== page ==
Watermelon: Picnic Treat & Source of Renewable Energy

By Allison Bond | August 31, 2009 4:23 pm

watermelonWatermelons could do more than grace the tables at picnics across the land: They could also serve as a source of biofuel. Researchers fermented watermelon juice to produce ethanol, according to a study published in Biotechnology for Biofuels, and while the melons aren’t likely to become a primary biofuel crop, the process could help out farmers.

Nearly one-fifth of the watermelon crop grown in the United States is left in the fields after harvest because of defects on the melons’ rinds. “It’s not that there’s anything wrong with the melon on the inside, but our only method of judgment is the outside,” said [lead author] Wayne Fish [Greenwire]. Although farmers often till the abandoned melons into the soil, the value of the nutrients provided by this practice is much less than the overall cost to farmers of losing so much of their crop.

To test whether watermelon is a viable source of ethanol, the researchers brewed several experimental batches of the fruity fuel in the lab and optimized the process to produce about 23 gallons (87 liters) of ethanol from an acre’s worth of the unused fruit [National Geographic News]. Growers could use the ethanol themselves or, if they have a sizable enough crop, they could sell it. The researchers suggest that the most efficient way to harvest the melons’ renewable energy might be via traveling microbreweries, rather than carting tons of watermelons to one central brewing location.

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Image: flickr / Kanko*

CATEGORIZED UNDER: Environment, Technology
  • Art

    neato!

  • NewEnglandBob

    But does it smell like watermelon as you drive down the road?

  • Mirza

    Great. Now vast tracts of land will be devoted to growing watermelons instead of rice or corn, and world food prices will go up again. Give up bio-diesel already.

  • http://discovermagazine.com BaldGeek

    Too bad Mirza and others miss the real point: Disgarded and rejected produce and other ‘trash’ can be turned into fuel or something else equally valuable. Keep up the good work! A whole business could be created processing rejected produce, what about Cantalopes or Pumpkins?! How many billion pumpkins are grown only to be used as decorations then disgarded? How about processing the billions of tons of grass clippings discarded by home owners and producing celluosic ethanol?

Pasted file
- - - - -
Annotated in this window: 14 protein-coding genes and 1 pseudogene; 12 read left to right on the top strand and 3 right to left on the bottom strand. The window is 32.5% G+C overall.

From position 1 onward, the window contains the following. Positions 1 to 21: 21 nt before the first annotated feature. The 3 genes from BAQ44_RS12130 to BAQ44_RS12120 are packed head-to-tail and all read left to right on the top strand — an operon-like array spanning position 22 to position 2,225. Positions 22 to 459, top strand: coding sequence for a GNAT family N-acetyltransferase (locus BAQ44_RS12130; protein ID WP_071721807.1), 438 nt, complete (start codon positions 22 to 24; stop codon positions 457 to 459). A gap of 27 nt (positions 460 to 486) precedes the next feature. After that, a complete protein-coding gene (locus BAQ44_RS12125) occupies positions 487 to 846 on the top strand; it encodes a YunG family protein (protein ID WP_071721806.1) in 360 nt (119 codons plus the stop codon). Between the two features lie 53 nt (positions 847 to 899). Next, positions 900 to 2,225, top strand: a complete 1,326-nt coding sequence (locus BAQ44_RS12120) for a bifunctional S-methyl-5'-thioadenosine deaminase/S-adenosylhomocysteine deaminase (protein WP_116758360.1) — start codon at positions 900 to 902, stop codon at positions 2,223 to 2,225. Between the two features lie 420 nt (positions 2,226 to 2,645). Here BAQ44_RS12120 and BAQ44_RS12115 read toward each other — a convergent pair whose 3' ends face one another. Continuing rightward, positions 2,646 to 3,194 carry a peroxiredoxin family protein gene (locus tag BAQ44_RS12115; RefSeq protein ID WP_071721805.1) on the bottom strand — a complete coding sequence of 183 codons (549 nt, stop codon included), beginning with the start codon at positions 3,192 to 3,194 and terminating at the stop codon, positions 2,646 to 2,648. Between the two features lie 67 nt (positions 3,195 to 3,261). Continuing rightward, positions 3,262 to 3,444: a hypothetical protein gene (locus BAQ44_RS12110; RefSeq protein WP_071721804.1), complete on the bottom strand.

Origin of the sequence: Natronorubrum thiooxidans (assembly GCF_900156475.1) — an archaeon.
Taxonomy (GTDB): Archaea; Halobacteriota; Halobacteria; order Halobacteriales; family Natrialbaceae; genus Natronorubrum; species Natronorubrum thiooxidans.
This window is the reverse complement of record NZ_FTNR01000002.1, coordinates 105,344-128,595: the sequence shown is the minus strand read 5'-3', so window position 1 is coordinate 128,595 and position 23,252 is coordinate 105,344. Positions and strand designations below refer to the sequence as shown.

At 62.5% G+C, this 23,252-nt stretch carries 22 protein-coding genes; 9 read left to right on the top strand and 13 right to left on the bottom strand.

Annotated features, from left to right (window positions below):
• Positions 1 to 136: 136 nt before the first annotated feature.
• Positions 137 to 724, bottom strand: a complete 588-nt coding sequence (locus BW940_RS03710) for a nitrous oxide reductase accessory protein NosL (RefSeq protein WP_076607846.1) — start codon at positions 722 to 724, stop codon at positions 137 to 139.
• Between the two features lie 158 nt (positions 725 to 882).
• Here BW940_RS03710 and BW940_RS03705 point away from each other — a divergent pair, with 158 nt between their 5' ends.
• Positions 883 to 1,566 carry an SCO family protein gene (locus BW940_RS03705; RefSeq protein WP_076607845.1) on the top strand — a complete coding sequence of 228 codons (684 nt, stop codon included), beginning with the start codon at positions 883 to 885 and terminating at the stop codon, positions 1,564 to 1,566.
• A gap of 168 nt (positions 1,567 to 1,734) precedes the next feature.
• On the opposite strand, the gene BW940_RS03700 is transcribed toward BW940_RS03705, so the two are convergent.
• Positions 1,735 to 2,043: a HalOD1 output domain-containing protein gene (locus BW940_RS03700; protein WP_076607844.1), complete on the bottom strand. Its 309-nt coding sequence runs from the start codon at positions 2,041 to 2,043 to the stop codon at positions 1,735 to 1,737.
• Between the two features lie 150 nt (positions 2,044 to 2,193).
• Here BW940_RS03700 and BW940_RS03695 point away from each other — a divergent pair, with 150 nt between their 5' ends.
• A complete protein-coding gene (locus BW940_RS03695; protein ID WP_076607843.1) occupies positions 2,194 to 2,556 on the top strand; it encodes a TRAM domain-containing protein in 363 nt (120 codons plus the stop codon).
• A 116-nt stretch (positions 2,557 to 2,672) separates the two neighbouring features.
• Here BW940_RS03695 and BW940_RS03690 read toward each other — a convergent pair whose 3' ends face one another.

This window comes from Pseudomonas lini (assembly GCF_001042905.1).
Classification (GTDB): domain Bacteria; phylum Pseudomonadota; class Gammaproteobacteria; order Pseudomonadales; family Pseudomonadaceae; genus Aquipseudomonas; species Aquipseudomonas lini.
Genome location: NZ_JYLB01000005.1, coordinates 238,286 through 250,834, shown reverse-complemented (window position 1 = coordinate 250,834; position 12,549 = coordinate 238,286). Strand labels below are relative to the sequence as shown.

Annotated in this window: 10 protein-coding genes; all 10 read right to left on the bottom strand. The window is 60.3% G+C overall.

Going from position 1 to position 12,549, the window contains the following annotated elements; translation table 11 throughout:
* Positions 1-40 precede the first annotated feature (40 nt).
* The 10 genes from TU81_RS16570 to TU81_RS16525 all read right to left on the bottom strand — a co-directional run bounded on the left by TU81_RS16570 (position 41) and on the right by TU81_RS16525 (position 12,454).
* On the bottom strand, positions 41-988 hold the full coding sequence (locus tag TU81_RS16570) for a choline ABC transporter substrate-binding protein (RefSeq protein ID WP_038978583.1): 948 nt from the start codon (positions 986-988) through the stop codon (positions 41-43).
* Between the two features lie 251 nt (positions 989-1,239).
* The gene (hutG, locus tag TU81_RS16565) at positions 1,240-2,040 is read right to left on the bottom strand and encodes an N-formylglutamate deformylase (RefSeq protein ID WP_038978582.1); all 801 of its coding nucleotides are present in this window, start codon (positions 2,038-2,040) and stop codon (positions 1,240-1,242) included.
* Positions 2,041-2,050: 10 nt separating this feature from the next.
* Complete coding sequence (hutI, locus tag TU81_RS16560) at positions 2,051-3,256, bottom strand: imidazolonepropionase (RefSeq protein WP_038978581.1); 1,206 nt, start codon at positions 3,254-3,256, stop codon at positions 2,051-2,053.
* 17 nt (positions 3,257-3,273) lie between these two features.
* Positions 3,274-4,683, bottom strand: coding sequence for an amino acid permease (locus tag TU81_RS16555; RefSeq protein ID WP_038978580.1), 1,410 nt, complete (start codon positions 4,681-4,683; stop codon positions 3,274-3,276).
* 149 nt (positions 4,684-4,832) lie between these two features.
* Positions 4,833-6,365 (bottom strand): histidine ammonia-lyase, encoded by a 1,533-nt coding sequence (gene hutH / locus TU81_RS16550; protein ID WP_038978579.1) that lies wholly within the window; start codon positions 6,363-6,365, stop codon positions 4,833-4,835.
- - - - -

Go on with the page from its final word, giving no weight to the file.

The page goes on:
• http://clubneko.net robot makes music

    This is like the only good idea for biofuels I’ve ever heard.

  • Brian

    What I want to know is will the tailpipe spit out seeds as you drive down the road?

  • Jimbo

    For a great deal of time I have enjoyed the idea of bacterial fermentaion for ethanol; both from easily obtainable sugars and from cellulosic sources once the appropriate enzymes are used. However, one troubling fact remains is that we’re still burning something- and the combustion of ethanol will produce CO2. In addition, if ethanol is used in autos the mileage is ~20% less and that means we will be burning more ethanol to go the same distance with gasoline. I am very excited about not using fossil fuels, but it seems that driving with ethanol is not the best option until we can find a way to capture the CO2.

  • http://TwoSistersArtandSoul Lisette Root

    How about some sort of decorative covering , wrapper, or sleeve which could hide purely cosmetic blemishes, so the food can be consumed rather than wasted. It seems like a huge waste of resources to do anything other than consuming perfectly good food, and watermelons are a huge water consuming fruit, so the waste seems excessive.

  • http://www.wickerpicnicbasket.org Wicker Picnic Basket

    Thats very interesting news! Not only are watermelons a good food source, they can also be used as fuel. I wonder what other uses they will come up for it next. Bike helmets, perhaps? :D

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